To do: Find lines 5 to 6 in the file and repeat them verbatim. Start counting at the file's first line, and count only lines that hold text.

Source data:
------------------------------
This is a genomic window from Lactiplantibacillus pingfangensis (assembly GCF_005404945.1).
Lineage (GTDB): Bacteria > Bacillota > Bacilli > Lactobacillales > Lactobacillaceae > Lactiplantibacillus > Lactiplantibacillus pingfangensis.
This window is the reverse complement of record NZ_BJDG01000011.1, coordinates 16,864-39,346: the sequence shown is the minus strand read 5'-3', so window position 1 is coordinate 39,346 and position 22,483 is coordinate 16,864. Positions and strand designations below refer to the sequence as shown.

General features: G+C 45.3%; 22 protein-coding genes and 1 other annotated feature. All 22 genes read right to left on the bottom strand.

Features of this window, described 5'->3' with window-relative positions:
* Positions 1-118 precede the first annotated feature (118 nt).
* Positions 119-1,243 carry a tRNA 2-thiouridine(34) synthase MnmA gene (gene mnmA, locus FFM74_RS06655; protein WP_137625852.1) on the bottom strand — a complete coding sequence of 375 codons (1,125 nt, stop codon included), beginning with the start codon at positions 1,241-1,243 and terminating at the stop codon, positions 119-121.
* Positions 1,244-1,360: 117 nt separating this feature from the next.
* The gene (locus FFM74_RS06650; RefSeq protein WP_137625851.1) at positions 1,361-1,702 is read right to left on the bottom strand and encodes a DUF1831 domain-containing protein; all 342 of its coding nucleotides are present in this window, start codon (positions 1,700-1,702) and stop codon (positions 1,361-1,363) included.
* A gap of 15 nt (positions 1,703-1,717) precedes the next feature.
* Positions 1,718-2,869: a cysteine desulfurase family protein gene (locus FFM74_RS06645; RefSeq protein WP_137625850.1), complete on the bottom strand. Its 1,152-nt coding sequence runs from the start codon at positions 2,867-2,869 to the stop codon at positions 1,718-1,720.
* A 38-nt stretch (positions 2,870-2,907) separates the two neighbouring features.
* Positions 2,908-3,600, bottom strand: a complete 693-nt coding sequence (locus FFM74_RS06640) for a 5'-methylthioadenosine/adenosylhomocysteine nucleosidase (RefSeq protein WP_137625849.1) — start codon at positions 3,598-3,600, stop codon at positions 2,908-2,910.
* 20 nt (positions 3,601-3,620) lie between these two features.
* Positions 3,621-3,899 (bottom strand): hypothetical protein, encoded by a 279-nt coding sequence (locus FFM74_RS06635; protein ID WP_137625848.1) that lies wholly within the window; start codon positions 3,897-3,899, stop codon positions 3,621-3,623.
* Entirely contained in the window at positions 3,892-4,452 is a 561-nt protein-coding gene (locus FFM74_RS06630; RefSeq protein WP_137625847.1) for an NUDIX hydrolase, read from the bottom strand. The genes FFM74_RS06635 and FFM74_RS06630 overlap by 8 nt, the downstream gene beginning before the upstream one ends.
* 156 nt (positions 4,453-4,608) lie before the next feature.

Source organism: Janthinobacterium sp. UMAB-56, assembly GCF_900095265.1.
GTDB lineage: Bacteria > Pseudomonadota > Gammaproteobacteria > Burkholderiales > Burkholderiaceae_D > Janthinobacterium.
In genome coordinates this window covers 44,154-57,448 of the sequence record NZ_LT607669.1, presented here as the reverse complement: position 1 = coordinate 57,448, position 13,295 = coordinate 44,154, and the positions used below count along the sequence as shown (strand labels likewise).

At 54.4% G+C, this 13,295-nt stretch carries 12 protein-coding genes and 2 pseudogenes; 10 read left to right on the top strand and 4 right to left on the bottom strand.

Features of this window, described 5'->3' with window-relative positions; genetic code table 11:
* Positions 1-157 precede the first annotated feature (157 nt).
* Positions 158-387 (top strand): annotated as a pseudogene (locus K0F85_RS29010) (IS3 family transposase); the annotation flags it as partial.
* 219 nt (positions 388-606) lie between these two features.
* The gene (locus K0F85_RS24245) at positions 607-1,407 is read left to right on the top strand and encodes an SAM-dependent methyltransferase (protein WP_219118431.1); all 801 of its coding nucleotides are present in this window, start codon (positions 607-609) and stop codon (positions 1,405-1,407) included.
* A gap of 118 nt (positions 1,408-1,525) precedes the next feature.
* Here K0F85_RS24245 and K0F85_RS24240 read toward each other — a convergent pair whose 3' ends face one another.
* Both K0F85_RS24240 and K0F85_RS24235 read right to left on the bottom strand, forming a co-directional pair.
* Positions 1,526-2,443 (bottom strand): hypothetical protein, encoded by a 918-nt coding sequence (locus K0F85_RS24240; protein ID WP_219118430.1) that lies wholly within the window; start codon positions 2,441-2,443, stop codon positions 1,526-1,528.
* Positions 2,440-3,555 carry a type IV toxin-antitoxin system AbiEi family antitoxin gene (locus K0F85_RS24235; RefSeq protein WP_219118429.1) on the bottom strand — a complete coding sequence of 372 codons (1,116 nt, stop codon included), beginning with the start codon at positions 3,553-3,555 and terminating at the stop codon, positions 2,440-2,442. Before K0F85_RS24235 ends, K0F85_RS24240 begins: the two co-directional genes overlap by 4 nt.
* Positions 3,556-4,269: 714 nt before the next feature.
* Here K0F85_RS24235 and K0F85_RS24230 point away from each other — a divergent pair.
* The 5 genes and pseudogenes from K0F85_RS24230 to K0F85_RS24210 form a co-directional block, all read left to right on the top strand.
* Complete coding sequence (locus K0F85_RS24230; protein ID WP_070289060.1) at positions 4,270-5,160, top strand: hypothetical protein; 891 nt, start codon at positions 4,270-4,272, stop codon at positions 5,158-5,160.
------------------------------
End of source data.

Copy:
Features of this window, described 5'->3' with window-relative positions:
* Positions 1-118 precede the first annotated feature (118 nt).